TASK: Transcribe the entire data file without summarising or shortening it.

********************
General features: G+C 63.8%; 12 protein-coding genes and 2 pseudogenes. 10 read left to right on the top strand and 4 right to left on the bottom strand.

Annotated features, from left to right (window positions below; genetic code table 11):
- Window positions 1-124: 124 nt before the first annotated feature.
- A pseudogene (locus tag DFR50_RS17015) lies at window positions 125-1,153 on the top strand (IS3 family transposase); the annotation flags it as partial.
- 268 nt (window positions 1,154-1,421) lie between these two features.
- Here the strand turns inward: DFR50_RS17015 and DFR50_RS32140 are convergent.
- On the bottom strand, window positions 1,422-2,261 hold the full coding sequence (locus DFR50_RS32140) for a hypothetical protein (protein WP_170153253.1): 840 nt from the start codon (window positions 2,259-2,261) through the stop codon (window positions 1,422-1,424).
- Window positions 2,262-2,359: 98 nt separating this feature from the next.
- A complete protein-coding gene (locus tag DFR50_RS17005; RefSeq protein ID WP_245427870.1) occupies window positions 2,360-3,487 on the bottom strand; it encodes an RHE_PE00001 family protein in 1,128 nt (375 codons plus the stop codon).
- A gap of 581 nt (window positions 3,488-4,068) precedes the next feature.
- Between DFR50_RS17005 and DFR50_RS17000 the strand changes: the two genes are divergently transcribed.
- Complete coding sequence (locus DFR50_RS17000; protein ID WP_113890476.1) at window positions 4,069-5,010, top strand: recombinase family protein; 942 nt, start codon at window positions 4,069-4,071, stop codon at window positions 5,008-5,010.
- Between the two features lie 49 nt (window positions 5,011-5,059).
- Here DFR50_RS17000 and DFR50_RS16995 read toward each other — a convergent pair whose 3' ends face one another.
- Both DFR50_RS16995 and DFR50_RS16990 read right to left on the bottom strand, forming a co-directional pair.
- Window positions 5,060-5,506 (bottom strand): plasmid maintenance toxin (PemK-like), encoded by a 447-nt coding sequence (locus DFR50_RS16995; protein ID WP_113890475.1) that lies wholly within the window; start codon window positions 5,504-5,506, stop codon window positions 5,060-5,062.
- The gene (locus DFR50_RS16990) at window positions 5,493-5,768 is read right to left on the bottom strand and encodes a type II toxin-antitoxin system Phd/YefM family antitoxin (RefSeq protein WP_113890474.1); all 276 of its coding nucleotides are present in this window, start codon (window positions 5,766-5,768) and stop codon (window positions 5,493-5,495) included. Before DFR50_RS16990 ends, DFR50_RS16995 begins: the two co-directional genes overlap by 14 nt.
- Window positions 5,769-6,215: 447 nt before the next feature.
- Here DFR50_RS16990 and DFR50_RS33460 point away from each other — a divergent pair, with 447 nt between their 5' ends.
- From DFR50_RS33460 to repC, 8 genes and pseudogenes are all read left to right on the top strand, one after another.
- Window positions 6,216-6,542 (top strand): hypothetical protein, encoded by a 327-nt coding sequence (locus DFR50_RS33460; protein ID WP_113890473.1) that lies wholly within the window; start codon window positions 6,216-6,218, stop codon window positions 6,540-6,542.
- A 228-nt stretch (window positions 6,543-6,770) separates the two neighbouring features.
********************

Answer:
General features: G+C 63.8%; 12 protein-coding genes and 2 pseudogenes. 10 read left to right on the top strand and 4 right to left on the bottom strand.

Annotated features, from left to right (window positions below; genetic code table 11):
- Window positions 1-124: 124 nt before the first annotated feature.
- A pseudogene (locus tag DFR50_RS17015) lies at window positions 125-1,153 on the top strand (IS3 family transposase); the annotation flags it as partial.
- 268 nt (window positions 1,154-1,421) lie between these two features.
- Here the strand turns inward: DFR50_RS17015 and DFR50_RS32140 are convergent.
- On the bottom strand, window positions 1,422-2,261 hold the full coding sequence (locus DFR50_RS32140) for a hypothetical protein (protein WP_170153253.1): 840 nt from the start codon (window positions 2,259-2,261) through the stop codon (window positions 1,422-1,424).
- Window positions 2,262-2,359: 98 nt separating this feature from the next.
- A complete protein-coding gene (locus tag DFR50_RS17005; RefSeq protein ID WP_245427870.1) occupies window positions 2,360-3,487 on the bottom strand; it encodes an RHE_PE00001 family protein in 1,128 nt (375 codons plus the stop codon).
- A gap of 581 nt (window positions 3,488-4,068) precedes the next feature.
- Between DFR50_RS17005 and DFR50_RS17000 the strand changes: the two genes are divergently transcribed.
- Complete coding sequence (locus DFR50_RS17000; protein ID WP_113890476.1) at window positions 4,069-5,010, top strand: recombinase family protein; 942 nt, start codon at window positions 4,069-4,071, stop codon at window positions 5,008-5,010.
- Between the two features lie 49 nt (window positions 5,011-5,059).
- Here DFR50_RS17000 and DFR50_RS16995 read toward each other — a convergent pair whose 3' ends face one another.
- Both DFR50_RS16995 and DFR50_RS16990 read right to left on the bottom strand, forming a co-directional pair.
- Window positions 5,060-5,506 (bottom strand): plasmid maintenance toxin (PemK-like), encoded by a 447-nt coding sequence (locus DFR50_RS16995; protein ID WP_113890475.1) that lies wholly within the window; start codon window positions 5,504-5,506, stop codon window positions 5,060-5,062.
- The gene (locus DFR50_RS16990) at window positions 5,493-5,768 is read right to left on the bottom strand and encodes a type II toxin-antitoxin system Phd/YefM family antitoxin (RefSeq protein WP_113890474.1); all 276 of its coding nucleotides are present in this window, start codon (window positions 5,766-5,768) and stop codon (window positions 5,493-5,495) included. Before DFR50_RS16990 ends, DFR50_RS16995 begins: the two co-directional genes overlap by 14 nt.
- Window positions 5,769-6,215: 447 nt before the next feature.
- Here DFR50_RS16990 and DFR50_RS33460 point away from each other — a divergent pair, with 447 nt between their 5' ends.
- From DFR50_RS33460 to repC, 8 genes and pseudogenes are all read left to right on the top strand, one after another.
- Window positions 6,216-6,542 (top strand): hypothetical protein, encoded by a 327-nt coding sequence (locus DFR50_RS33460; protein ID WP_113890473.1) that lies wholly within the window; start codon window positions 6,216-6,218, stop codon window positions 6,540-6,542.
- A 228-nt stretch (window positions 6,543-6,770) separates the two neighbouring features.